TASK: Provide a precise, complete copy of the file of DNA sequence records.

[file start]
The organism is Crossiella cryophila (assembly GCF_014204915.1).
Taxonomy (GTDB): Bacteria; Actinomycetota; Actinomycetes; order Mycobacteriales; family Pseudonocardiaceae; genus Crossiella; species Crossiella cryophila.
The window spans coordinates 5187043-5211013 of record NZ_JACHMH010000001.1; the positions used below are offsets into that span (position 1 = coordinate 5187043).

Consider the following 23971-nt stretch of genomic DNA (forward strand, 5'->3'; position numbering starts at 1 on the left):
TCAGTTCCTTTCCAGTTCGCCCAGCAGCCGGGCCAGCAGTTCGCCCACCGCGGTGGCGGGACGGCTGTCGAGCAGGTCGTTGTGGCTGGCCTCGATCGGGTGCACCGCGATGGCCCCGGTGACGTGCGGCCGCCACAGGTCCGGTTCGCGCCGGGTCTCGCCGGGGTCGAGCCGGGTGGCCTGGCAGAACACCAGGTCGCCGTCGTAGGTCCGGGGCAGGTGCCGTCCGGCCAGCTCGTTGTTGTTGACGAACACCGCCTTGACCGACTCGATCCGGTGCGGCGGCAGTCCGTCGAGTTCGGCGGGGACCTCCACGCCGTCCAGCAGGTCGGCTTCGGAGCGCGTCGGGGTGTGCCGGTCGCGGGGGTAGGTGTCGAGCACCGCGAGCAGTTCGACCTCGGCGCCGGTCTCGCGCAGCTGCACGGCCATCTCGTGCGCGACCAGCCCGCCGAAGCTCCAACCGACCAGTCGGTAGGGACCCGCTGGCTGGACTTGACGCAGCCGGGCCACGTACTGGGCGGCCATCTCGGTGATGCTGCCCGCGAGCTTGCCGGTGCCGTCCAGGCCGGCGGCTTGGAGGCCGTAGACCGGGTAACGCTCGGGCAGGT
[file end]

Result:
The organism is Crossiella cryophila (assembly GCF_014204915.1).
Taxonomy (GTDB): Bacteria; Actinomycetota; Actinomycetes; order Mycobacteriales; family Pseudonocardiaceae; genus Crossiella; species Crossiella cryophila.
The window spans coordinates 5187043-5211013 of record NZ_JACHMH010000001.1; the positions used below are offsets into that span (position 1 = coordinate 5187043).

Consider the following 23971-nt stretch of genomic DNA (forward strand, 5'->3'; position numbering starts at 1 on the left):
TCAGTTCCTTTCCAGTTCGCCCAGCAGCCGGGCCAGCAGTTCGCCCACCGCGGTGGCGGGACGGCTGTCGAGCAGGTCGTTGTGGCTGGCCTCGATCGGGTGCACCGCGATGGCCCCGGTGACGTGCGGCCGCCACAGGTCCGGTTCGCGCCGGGTCTCGCCGGGGTCGAGCCGGGTGGCCTGGCAGAACACCAGGTCGCCGTCGTAGGTCCGGGGCAGGTGCCGTCCGGCCAGCTCGTTGTTGTTGACGAACACCGCCTTGACCGACTCGATCCGGTGCGGCGGCAGTCCGTCGAGTTCGGCGGGGACCTCCACGCCGTCCAGCAGGTCGGCTTCGGAGCGCGTCGGGGTGTGCCGGTCGCGGGGGTAGGTGTCGAGCACCGCGAGCAGTTCGACCTCGGCGCCGGTCTCGCGCAGCTGCACGGCCATCTCGTGCGCGACCAGCCCGCCGAAGCTCCAACCGACCAGTCGGTAGGGACCCGCTGGCTGGACTTGACGCAGCCGGGCCACGTACTGGGCGGCCATCTCGGTGATGCTGCCCGCGAGCTTGCCGGTGCCGTCCAGGCCGGCGGCTTGGAGGCCGTAGACCGGGTAACGCTCGGGCAGGT